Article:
Here are tips on how to identify, eliminate, and control the squash vine borer.
What are Squash Vine Borers?
It can be so disappointing when your squash is thriving and suddenly starts to wilt. This is the squash vine borer.
The plants wilt because larvae is boring within the lower part of the stems. Look for holes and green to orange-yellow sawdust-like frass (droppings).
They attack squash, zucchini, pumpkins, and gourds. They prefer Hubbard squash and are not as fond of butternut squash. Cucumbers and melons are not usually an issue.
The borers overwinter in soil as pupae in cocoons. When the adult clearwing moths emerge in early to midsummer, they lay eggs singly or in small groups at the base of stems. The eggs will hatch within 1 to 2 weeks after being laid. The larvae will then bore into stems to feed for about 2 to 4 weeks; sometimes they may also bore into the fruit. In northern areas, there is one generation per year; in southern areas, there may be 2 generations.
If caught early, it's possible to save the plant. If caught after the eggs hatch, it may be too late. Controlling the squash vine borer is mainly about prevention.
How to Identify Squash Vine Borers
The eggs are tiny, flat, oval, and brown. If you slit open a stem lengthwise with a fine, sharp knife, you will see the borer larva, which has a fat, white, wrinkled body and brown head; it can grow to about an inch long.
The adult is a moth about 1/2 inch long that looks a bit like a wasp with a black body, marked with orange-red. The hind wings are transparent and the front wings are metallic green.
How to Control Squash Vine Borers
- Sometimes the best solution is to start your squash as early as possible. This way you'll be harvesting before the summer time when vine borers become active. If you plant early, you may need to be prepared to cover your plants in case of frosts.
- Do not plant squash in the same bed two years in a row. Squash vine borers overwinter in cocoons in the soil. Also, clean up ALL debris and clean up your soil in the fall.
- If you catch them VERY early, you can manually remove the squash vine borer. Slit the lower stem lengthwise with a fine, sharp knife to remove the larva by hand. Gardeners can make a vertical slit in the stem with a sharp knife and manually remove the larvae. One plant can house several. Then cover the slit stem section with moist soil about the point of injury to promote formation of secondary roots. Also, extra rich soil near the vines helps rerooting.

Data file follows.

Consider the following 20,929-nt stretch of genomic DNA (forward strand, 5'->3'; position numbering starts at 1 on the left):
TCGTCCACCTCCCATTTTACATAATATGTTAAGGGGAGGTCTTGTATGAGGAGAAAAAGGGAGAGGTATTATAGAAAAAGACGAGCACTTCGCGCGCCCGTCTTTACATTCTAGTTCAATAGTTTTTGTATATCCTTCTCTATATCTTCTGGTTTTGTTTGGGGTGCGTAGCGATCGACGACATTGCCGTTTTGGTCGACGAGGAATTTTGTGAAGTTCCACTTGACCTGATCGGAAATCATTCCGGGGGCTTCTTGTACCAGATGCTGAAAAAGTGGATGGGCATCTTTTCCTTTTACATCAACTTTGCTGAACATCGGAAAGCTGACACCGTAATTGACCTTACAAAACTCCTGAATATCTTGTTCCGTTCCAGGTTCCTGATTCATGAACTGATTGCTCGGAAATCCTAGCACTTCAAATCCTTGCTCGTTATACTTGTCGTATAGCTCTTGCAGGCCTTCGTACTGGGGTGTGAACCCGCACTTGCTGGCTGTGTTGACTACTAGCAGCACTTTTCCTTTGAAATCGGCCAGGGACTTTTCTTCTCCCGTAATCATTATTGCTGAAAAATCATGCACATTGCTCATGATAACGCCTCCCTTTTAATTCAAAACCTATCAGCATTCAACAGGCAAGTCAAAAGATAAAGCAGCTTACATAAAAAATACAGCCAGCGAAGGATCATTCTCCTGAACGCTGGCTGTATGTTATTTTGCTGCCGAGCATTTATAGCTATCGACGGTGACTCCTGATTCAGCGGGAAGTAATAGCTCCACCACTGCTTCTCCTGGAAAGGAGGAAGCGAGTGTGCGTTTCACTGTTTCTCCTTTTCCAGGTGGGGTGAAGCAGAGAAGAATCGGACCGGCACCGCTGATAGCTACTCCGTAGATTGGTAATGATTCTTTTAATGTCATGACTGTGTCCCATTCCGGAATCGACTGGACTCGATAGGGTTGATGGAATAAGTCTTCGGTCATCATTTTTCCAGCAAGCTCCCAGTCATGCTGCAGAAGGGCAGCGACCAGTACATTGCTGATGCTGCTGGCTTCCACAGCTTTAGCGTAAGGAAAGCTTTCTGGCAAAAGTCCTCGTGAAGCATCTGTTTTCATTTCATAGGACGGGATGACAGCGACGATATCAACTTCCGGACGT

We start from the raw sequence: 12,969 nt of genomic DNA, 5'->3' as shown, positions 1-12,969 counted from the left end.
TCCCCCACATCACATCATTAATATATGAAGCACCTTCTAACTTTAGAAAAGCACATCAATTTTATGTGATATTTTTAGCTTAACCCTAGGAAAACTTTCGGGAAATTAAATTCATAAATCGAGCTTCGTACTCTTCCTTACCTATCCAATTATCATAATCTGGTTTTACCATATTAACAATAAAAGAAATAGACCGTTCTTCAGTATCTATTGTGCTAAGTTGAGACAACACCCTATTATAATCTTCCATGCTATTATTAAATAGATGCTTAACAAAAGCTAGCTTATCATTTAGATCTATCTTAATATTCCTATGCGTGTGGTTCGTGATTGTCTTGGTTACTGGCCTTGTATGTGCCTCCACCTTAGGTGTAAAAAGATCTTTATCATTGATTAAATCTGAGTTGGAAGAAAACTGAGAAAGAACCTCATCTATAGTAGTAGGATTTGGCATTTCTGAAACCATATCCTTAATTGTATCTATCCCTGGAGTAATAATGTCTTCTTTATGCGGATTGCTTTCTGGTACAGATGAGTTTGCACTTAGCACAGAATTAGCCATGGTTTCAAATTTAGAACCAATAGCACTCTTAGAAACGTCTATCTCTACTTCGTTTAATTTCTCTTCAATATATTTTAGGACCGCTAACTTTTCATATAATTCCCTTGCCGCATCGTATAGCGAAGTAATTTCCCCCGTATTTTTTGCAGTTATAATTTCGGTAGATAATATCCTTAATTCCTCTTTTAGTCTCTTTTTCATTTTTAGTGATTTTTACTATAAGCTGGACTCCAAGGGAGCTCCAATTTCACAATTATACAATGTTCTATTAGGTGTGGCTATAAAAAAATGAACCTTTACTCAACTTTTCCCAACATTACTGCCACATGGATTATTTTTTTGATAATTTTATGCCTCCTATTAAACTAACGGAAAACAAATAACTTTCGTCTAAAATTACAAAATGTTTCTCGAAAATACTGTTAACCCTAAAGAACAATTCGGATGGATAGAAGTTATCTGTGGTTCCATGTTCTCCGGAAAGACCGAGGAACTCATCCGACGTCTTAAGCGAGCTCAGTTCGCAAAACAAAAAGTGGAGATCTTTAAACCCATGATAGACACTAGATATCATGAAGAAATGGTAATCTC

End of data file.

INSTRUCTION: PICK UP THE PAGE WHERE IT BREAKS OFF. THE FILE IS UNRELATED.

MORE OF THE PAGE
- Or, if you spot entrace holes and "sawdust," try inserting a wire and thread through the stem for some distance to kill the inside larvae.
- If possible, catch and destroy the moths at twilight or in early morning when they are resting on the upper side of leaf bases.
- There are insecticides, too, but timing is critical; they are effective when applied at the time that eggs are hatching. The biological insecticide B.t. (Dipel) can be injected into the squash stems, however, it is not usually effective because the larvae are protected inside the plant. Many find carbaryl (Sevin) to work. See your local garden store for advice on appropriate chemical controls.
- Preventative measures include covering the stems with a barrier, such as strips of nylon stockings, to prevent egg laying.
- Trap the adult orange moths with yellow sticky traps and yellow-colored bowls of soapy water.
- Importing parasitic wasps prior to the egg stage can be helpful as these wasps are the borers' natural enemy.
- One of the better solutions is to cover crops with floating row covers to prevent egg laying (but only if you are sure there aren't pupae overwintering in the soil). You can also drape these row covers over frames. This will not only give you a head start over pests but protect your plants from strong heat and frost.
- A trap crop of very early-planted Hubbard squash can be used to alleviate pest pressure on other squash.
- As soon as the squash is harvested, get rid of the vines. Till the soil in the fall and spring to get rid of overwintering pupae.
- If you give up on zucchini, which is susceptive to vine borers, try growing a squash that's less resistant such as Cucuzzi (Lagenaria siceraria), also known variously as the snake gourd; it's pale green and twists and spirals like a snake.
- Plant extra squash for the pests! They are around for 6 to 8 weeks and can only eat so much (or, so we think!).